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Determining your need
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Determining your need

patrokovpatrokov Member
edited October 2012 in Help

The question
How does one determine how much resources they need? Hard drive space and bandwidth is easy enough if you have logs, but how do you determine how much memory or how much CPU?

Some backround
I'm in the process of moving from a shared host to a VPS. I run four relatively small websites:
1. Personal website on Drupal 6* with quite a few modules. Hosts 3 podcasts. Get's about 15-25 GB/month bandwidth.
2. Moodle site for a non-profit agency. About 600 users are required to take a
3. 2 small Wordpress sites.

Once I've moved I would like to migrate the Drupal site to Wordpress.

Total disk space is currently about 6 GB.

The plan is nginx, mysql, php-fpm. I've been running Linux at home for 8 years including a headless server running lighttpd and dovecot, so admin without a panel shouldn't be problem.


  • @patrokov can't offer you any advice re: Drupal...but you can trivially upgrade most plans (unless the offer explicity says otherwise) so if the plan you pick isn't sufficient, open a ticket with the VPS provider... Prolly a good question to ask your provider before you sign up with 'em.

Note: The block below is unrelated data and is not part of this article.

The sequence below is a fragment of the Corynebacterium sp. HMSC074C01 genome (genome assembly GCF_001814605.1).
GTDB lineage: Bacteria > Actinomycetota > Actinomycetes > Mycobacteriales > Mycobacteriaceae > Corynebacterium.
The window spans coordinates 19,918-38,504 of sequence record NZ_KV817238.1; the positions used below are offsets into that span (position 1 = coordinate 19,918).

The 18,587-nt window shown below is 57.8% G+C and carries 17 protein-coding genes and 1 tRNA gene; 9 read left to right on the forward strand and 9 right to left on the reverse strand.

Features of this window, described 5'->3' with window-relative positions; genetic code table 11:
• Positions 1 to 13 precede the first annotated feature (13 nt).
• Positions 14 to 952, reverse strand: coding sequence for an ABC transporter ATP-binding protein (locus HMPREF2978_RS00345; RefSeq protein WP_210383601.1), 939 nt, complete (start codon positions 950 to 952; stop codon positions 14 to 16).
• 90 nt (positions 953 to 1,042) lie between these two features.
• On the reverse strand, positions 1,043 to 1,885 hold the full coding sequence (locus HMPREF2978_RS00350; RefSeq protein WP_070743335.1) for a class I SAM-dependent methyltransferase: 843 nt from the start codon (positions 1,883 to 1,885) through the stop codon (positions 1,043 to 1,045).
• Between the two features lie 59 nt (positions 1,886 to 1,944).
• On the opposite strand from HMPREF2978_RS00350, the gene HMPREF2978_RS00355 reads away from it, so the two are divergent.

Thanked by 1patrokov
  • You could always start with 512MB for example and monitor your VPS using munin to see how much CPU/Memory usage you've got. Pretty much any VPS provider can upgrade your plan on the spot in case you need more horsepower :)

    Thanked by 1patrokov
  • wdqwdq Member

    I'd say somewhere around 768MB of RAM. 256MB for PHP, another 256MB for MySQL, and the rest for a little overhead and Nginx.

    Thanked by 1patrokov
  • I would go for 1 GB, Drupal can be heavy at times, tho I do not expect much more than 512 usage. You will also have some panel, probably which will add up a little.
    For start, you should go with Apache, classical LAMP setup, this is why I think 1024 would not be much of an overkill. At today prices, it is not a big deal the difference between 768 and 1024. If your panel has spamassasin/clamav, you should definitely go for 1024.
    A little info about virtualization systems and resources here:

    Thanked by 1patrokov
  • @Maounique said: You will also have some panel, probably which will add up a little.

    He said he doesn't need a panel, he has a *nix box at home, he's comfortable w/ linux.

    I would go with 512mb, if you need more ram you can upgrade easily, and a reboot is all it will take.

    Thanked by 1patrokov
  • so admin without a panel shouldn't be problem.

    He also says that will have some site for someone else and they might need a panel.
    Without, yeah, maybe 512 will do.

  • Thank you for the advice and the article. I didn't want to muddy the advice with too much information. So here's some additional background.

    • I am currently in the trial period with URPAD with their WHT special (1GB memory; 5.99/mo). I had some intermittent slow down issues. After opening a support ticket, those issues went away, and performance has quadrupled according to Serverbear's benchmarks. It's tremendously faster than my previous shared account.